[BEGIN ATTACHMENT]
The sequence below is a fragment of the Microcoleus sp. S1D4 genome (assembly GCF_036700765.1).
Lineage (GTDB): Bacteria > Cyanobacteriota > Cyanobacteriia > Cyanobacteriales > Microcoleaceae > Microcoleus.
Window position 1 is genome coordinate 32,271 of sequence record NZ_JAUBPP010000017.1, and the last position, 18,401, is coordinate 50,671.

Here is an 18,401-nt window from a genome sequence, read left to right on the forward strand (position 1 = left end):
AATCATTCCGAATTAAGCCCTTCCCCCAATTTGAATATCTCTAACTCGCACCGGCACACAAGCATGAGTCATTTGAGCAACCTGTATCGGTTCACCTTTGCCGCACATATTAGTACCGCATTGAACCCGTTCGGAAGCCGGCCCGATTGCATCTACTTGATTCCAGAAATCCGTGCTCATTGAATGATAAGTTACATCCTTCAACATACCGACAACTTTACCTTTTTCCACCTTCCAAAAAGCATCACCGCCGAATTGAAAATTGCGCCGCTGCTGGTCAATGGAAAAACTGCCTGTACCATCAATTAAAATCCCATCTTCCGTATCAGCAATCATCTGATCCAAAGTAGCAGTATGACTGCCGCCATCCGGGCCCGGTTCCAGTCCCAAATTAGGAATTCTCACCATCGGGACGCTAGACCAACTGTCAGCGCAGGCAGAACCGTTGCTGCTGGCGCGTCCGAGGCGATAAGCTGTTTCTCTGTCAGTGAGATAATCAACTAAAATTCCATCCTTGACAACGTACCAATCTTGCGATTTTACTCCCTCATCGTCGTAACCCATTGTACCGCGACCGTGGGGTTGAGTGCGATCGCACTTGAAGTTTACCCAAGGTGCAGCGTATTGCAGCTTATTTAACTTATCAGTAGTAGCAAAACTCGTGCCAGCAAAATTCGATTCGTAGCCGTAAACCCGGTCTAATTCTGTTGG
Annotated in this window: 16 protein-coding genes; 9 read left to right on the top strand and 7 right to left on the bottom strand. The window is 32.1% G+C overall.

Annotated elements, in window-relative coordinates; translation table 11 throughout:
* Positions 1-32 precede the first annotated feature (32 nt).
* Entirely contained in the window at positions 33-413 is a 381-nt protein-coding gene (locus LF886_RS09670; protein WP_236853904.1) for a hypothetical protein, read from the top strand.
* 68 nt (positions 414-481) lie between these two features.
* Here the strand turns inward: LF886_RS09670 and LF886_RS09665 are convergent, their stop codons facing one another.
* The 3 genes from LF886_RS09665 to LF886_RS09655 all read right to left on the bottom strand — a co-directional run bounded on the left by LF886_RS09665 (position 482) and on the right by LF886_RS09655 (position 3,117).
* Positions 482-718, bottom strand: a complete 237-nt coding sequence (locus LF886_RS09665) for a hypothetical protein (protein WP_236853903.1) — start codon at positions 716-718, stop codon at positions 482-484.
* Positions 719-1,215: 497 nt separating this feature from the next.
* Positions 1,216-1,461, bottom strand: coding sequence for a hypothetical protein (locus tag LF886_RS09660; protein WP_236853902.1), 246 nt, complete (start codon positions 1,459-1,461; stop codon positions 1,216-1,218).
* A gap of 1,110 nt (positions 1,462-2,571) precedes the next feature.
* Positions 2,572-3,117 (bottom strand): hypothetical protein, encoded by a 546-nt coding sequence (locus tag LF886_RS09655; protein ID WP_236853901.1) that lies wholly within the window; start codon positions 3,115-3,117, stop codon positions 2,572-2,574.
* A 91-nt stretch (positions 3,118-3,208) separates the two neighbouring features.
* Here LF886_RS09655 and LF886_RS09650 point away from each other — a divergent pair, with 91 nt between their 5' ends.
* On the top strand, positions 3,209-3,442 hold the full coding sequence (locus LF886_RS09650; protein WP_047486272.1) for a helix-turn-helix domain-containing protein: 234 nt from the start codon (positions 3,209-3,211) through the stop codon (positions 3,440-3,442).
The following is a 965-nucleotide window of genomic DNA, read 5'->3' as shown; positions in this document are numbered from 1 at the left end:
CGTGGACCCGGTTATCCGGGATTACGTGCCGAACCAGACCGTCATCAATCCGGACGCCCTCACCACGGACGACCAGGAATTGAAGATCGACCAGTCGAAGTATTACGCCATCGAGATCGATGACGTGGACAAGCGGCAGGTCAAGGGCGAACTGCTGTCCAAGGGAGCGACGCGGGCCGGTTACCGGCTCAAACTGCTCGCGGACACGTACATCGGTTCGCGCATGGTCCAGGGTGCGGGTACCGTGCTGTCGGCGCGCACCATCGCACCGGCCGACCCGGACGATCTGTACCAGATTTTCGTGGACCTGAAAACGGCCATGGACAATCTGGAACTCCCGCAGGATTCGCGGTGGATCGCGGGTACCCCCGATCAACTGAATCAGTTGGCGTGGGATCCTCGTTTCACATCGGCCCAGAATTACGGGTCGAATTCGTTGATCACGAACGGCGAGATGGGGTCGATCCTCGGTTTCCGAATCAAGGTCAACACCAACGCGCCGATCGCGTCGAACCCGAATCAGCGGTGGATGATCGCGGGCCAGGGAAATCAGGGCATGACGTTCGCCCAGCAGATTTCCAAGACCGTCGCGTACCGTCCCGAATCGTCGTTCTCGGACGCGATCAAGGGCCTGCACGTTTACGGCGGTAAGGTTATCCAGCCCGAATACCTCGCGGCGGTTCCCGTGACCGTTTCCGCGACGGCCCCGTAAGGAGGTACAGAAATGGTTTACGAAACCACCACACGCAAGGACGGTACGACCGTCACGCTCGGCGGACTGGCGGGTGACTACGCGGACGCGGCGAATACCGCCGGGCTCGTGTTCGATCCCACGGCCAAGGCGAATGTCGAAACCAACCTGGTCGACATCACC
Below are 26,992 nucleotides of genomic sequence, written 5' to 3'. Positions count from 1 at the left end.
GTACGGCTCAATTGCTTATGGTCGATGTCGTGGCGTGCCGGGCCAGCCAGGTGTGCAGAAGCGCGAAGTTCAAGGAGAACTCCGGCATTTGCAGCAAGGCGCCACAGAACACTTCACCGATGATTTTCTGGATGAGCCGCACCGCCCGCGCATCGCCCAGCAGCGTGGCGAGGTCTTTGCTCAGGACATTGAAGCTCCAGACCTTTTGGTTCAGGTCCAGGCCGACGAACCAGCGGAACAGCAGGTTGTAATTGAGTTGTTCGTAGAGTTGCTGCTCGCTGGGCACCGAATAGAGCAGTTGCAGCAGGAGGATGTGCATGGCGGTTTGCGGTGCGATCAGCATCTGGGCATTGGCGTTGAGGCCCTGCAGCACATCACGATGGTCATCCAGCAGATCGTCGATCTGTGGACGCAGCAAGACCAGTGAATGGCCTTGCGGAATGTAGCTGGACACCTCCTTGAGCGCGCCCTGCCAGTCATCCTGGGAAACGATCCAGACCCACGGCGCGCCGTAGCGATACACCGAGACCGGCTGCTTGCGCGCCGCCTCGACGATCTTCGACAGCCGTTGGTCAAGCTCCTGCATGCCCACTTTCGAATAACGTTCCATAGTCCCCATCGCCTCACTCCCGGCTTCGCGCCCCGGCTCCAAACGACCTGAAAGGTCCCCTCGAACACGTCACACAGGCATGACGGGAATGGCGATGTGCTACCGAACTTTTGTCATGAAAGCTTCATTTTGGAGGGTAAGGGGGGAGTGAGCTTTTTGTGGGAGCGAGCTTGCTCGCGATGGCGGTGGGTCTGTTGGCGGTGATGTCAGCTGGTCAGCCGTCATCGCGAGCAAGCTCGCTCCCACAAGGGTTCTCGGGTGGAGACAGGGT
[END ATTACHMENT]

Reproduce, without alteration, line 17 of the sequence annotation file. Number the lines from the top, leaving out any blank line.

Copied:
* Positions 2,572-3,117 (bottom strand): hypothetical protein, encoded by a 546-nt coding sequence (locus tag LF886_RS09655; protein ID WP_236853901.1) that lies wholly within the window; start codon positions 3,115-3,117, stop codon positions 2,572-2,574.